Chipper Jones Retirement: Braves Star Honored By Astros During Final Trip To Houston

An Atlanta Braves icon, Chipper Jones is set to formally retire following the 2012 season, after 18 years in Major League Baseball.

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Chipper Jones Honored By The Astros Prior To Monday's Game

The Houston Astros presented Chipper Jones with a Stetson cowboy hat prior to Monday's series opener.


VIDEO: Chipper Jones' Retirement Press Conference Held At Spring Training

Long-time Atlanta Braves third baseman Chipper Jones announced his retirement in a press conference on Thursday, and thanks to the fellas at Talking Chop, SB Nation's Atlanta Braves blog, we have video. Enjoy.

Skip ahead to the 1:15 mark to get to the best part of the video.

In 18 years with the Braves, Jones has a 2,615 hits, 1,561 runs, 454 home runs and a .304 lifetime batting average. He was the National League batting champion in 2008, was the NL MVP in 1999, was a two time Silver Slugger Award Winner, was a seven-time All Star and helped the Braves win the World Series in 1995, the same year he was named the Sporting Goods Rookie of the Year. He looks to have all the makings of a first-ballot Hall of Famer.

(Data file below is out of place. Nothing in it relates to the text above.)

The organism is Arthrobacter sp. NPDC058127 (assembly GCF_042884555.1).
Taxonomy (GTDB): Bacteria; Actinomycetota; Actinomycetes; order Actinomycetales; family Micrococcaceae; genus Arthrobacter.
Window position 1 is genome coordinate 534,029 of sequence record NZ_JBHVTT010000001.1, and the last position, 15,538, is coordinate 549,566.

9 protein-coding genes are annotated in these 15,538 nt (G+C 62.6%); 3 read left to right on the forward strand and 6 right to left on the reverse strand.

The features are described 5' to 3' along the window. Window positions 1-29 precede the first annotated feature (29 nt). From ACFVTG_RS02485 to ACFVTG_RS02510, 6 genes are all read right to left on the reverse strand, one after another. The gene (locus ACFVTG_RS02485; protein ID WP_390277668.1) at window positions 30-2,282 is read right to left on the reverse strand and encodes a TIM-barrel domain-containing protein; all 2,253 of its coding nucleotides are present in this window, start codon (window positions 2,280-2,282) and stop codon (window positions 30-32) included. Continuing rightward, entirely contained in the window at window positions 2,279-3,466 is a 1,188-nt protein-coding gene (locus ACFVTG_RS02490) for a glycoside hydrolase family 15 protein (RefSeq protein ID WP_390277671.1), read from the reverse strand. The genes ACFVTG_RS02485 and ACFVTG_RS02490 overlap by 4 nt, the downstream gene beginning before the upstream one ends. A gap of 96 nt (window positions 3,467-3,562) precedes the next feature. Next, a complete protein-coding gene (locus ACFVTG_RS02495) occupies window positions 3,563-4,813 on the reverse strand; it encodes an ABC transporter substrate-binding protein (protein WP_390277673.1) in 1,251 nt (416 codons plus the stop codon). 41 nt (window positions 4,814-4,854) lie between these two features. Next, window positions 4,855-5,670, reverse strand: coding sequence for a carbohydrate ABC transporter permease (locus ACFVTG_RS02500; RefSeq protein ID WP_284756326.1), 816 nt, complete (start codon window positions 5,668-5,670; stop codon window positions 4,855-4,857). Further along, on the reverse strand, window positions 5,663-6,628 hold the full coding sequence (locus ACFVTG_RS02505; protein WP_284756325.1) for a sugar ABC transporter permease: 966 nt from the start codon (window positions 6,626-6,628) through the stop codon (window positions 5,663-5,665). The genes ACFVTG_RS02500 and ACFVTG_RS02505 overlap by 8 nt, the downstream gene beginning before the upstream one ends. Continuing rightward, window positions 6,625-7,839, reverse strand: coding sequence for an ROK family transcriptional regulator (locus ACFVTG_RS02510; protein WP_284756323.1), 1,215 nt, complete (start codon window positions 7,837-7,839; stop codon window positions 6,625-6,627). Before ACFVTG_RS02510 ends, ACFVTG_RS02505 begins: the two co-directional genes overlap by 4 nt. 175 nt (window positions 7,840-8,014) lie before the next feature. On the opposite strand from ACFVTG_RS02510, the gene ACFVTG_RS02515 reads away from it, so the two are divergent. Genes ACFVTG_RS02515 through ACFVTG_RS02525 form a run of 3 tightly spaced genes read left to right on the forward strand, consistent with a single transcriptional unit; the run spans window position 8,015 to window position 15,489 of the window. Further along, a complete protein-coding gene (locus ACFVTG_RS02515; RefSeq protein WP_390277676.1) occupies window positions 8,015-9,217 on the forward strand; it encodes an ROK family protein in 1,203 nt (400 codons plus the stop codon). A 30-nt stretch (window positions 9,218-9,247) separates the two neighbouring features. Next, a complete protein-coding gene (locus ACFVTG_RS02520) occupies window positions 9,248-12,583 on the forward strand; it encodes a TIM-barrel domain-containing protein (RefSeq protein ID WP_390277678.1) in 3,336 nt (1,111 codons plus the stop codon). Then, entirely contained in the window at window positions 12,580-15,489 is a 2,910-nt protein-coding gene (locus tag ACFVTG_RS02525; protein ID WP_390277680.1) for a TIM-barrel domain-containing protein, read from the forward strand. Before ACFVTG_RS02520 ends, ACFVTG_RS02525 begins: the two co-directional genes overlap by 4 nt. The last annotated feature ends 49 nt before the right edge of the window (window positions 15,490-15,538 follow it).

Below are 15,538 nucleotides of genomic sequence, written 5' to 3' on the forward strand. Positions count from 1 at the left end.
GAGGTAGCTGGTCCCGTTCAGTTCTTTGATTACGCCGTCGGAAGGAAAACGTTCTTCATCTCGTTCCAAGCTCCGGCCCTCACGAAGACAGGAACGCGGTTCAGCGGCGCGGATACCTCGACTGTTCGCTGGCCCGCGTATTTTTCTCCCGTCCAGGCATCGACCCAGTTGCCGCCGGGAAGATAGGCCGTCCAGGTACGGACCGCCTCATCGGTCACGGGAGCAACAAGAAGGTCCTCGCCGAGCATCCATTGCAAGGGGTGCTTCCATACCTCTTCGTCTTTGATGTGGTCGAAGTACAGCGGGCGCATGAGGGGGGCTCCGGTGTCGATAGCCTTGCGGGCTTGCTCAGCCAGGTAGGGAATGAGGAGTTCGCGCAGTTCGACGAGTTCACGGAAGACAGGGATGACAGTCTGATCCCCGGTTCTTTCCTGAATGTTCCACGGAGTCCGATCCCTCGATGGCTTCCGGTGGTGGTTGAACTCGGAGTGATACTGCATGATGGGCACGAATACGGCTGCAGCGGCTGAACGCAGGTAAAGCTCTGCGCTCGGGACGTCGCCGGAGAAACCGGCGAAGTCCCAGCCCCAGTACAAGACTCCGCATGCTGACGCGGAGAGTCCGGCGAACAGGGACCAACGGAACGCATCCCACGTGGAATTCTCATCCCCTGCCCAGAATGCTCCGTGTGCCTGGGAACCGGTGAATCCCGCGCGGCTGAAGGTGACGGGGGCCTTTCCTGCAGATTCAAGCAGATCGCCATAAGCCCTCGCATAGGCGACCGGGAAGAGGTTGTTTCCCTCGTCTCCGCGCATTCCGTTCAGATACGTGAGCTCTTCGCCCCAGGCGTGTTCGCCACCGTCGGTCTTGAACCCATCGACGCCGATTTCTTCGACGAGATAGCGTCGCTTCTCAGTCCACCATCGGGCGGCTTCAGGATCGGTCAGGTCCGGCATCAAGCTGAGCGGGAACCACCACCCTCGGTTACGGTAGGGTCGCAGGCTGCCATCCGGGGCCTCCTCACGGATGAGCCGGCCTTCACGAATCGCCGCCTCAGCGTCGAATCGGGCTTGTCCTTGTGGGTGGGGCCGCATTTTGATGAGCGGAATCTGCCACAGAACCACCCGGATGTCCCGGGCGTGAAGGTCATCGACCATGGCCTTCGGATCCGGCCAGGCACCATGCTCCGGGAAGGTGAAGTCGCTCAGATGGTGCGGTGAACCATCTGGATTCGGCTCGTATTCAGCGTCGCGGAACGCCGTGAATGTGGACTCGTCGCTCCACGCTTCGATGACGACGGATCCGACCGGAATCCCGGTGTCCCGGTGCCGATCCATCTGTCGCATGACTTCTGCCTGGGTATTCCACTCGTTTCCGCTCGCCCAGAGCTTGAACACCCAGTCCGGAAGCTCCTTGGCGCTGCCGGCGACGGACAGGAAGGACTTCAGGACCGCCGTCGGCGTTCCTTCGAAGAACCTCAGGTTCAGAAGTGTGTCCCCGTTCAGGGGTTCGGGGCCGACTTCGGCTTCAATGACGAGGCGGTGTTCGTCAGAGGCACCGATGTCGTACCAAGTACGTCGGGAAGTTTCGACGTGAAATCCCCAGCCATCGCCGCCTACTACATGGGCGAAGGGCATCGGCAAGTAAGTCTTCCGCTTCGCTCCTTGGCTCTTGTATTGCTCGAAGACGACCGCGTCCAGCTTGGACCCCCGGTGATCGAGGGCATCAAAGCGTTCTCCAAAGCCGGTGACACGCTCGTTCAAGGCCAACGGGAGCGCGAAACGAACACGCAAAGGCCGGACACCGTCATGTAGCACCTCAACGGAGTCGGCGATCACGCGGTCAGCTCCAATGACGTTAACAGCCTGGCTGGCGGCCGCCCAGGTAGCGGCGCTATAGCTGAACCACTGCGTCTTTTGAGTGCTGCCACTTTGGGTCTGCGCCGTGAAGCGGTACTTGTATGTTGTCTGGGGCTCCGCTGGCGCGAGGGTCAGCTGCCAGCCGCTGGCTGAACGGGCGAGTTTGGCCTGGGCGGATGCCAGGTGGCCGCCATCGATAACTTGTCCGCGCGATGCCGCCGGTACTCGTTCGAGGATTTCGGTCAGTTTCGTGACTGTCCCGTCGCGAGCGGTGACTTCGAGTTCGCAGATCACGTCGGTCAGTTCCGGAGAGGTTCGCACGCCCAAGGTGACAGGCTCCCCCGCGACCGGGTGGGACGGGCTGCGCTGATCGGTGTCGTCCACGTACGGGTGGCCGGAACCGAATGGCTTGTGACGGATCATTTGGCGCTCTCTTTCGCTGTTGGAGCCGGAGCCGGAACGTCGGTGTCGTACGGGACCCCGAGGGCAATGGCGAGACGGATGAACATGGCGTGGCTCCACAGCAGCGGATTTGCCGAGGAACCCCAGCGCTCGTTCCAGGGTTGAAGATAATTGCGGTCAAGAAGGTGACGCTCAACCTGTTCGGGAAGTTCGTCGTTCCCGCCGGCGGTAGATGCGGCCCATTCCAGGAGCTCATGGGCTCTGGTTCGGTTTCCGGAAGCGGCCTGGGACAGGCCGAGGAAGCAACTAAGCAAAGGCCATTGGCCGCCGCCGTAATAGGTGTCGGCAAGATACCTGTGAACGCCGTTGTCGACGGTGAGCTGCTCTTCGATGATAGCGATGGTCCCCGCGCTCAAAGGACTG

For more on the Braves, head to Talking Chop, and for more on Chipper Jones' retirement, follow SB Nation Atlanta's StoryStream.

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Chipper Jones Is Undoubtedly A First Ballot Hall Of Famer

There are few players in baseball history who have achieved what Chipper Jones has achieved over the years with the Atlanta Braves. Not only do his career numbers speak for themselves -- the third baseman has upwards of 450 homers, 1,500 RBI and an OPS of .935 -- but the simple fact that he has lasted as a switch-hitter over all these years is amazing in itself.

Very few players are capable of being productive at one side of the plate at the Major League level. Jones did it from both sides, and he did it better than just about everyone else in the game.

It's only a matter of when Chipper is enshrined into the Hall of Fame. And as for the Braves, he will have his number retired right next to Bobby Cox's No. 6 in the coming years.

For more on Chipper and the Braves, visit Talking Chop.


Chipper Jones Retirement: National Accolades Come Pouring In

With Chipper Jones announcing his retirement on Thursday, baseball writers from across the country have chimed in with their thoughts on the career and legacy of the long-time Atlanta Brave.

At Baseball Nation, Rob Neyer strongly endorses Jones as a lock for the Hall of Fame:

That's Chipper Jones. He's got the quantity, and he's got the quality. He's not one of the two or three best third basemen ever because he was not, it should be said, much of a fielder. But he's certainly among the 10 best third basemen ever. Comfortably.